Maritime construction industry

Workers who perform production, assembly, and installation work in the maritime construction industry get a minimum wage according to skill level. Workers are also entitled to a supplement for work requiring overnight stays away from home, with the exception of workers taken on at the worksite.

Skill levelMinimum wageOvernight stay supplement
Unskilled162.60 NOK (19 USD or 16 EUR)32.52 NOK (4 USD or 3 EUR)
Semi-Skilled170.53 NOK (20 USD or 17 EUR)34.11 NOK (4 USD or 3 EUR)
Skilled178.55 NOK (21 USD or 18 EUR)35.71 NOK (4 USD or 3 EUR)

At workplaces with shiftwork, workers are entitled to hourly supplements, depending on the time of day, shift structure, and shiftwork on public holidays.

In addition, a supplement corresponding to 50% of the hourly rate shall be paid for work in excess of normal working hours. For work in excess of normal working hours between 21.00 hours and 06.00 hours and on Sundays and public holidays, a supplement equal to 100 percent of the hourly rate shall be paid.

Freight transport by road (truck drivers)

Workers carrying out road freight transport with vehicles with a gross vehicle weight exceeding 3.5 tonnes are entitled to a minimum wage of 175.95 NOK (about 21 USD or 17 EUR).

Passenger transport by tour bus

Workers operating passenger transport by coach or bus when such transport is not subject to competition for licenses are to be paid a minimum wage of NOK 158.37 (19 USD or 16 EUR).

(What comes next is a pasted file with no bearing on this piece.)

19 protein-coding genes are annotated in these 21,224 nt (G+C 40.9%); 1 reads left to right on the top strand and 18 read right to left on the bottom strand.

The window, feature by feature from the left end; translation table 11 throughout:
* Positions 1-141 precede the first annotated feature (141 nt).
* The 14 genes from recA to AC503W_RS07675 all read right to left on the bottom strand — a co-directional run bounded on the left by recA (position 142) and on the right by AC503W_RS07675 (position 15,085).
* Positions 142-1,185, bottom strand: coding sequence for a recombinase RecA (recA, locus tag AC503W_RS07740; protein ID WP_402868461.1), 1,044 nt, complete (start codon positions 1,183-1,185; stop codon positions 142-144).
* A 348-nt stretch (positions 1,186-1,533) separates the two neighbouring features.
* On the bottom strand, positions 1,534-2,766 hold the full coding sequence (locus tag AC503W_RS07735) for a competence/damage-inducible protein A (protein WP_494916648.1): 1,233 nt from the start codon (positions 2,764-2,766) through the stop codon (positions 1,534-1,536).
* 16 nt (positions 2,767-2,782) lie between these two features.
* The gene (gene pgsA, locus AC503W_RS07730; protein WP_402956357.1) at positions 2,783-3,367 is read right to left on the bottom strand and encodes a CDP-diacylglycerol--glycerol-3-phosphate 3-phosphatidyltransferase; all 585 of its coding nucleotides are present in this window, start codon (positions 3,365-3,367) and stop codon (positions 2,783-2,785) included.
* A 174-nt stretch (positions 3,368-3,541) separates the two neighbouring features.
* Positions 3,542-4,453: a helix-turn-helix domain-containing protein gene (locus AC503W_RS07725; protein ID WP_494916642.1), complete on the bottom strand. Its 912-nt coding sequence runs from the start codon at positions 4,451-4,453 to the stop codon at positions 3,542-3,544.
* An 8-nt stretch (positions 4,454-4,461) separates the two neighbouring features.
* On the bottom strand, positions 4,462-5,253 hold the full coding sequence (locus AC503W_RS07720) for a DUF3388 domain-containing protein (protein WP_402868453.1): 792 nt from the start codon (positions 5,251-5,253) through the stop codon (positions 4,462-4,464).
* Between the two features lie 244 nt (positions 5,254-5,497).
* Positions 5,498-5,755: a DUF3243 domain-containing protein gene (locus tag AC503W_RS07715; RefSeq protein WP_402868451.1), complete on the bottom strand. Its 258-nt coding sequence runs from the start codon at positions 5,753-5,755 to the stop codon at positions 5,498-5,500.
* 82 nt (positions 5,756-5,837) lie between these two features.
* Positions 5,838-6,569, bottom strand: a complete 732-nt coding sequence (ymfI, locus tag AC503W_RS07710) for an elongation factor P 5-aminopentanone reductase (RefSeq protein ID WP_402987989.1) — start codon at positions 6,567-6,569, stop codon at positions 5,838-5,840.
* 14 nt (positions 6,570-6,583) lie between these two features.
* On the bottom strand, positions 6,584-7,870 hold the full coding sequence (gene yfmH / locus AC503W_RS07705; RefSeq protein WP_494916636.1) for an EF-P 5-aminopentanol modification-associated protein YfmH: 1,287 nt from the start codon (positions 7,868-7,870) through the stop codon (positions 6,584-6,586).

This also applies to employees of foreign undertakings provided that the transport assignment is organized in a manner involving the posting of workers as part of a temporary service provision, as defined by the Norwegian Working Environment Act. It does not apply to apprentices or persons taking part in labor market schemes.

Hotel, Restaurant, and catering

The minimum wage for workers in the hotel, restaurant, and catering industry depends on age and work experience.

AgeMinimum wage
Over 20167.90 NOK (20 USD or 17 EUR)
Over 18 with a minimum of 4 months of work experience167.90 NOK (20 USD or 17 EUR)
18 years old134.09 NOK (16 USD or 13 EUR)
17 years old119.83 NOK (14 USD or 12 EUR)
16 years old110.33 NOK (13 USD or 11 EUR)

If the workers are given lodging provided by the enterprise, a monthly amount is to be deducted from their monthly gross income. For a single room, the deduction is 361.45 NOK (43 USD or 36 EUR), and 555.73 (65 USD or 55 EUR) for a double room.

Wage deductions for lodging can only be made when employees live in simple, furnished lodgings, typically a single or a double bedroom in a hotel where the employee is working. If the enterprise provides more independent lodgings, with e.g. cooking facilities, the employer and employee must come to an agreement with regard to rent.

There are no rules with regard to evening, night, and weekend overtime supplements, but the employee and employer may stipulate various supplements in the employment agreement. Working hours and overtime arrangements must comply with the provisions of the Working Environment Act.

With regards to tips, the Norwegian Labour Inspection Authority does not consider tips part of the wages. However, If the employer reports tips as income and thus includes the tips in the calculation basis for holiday pay, taxes, and social security benefits, tips will be considered wages.

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Erik is the creator and editor of Planet Norway. Born in Trondheim and currently living in Oslo, Erik knows the ins and outs of Norwegian History, society, and culture. His idea for starting planet Norway came about when helping his foreign fiance to settle in Norway.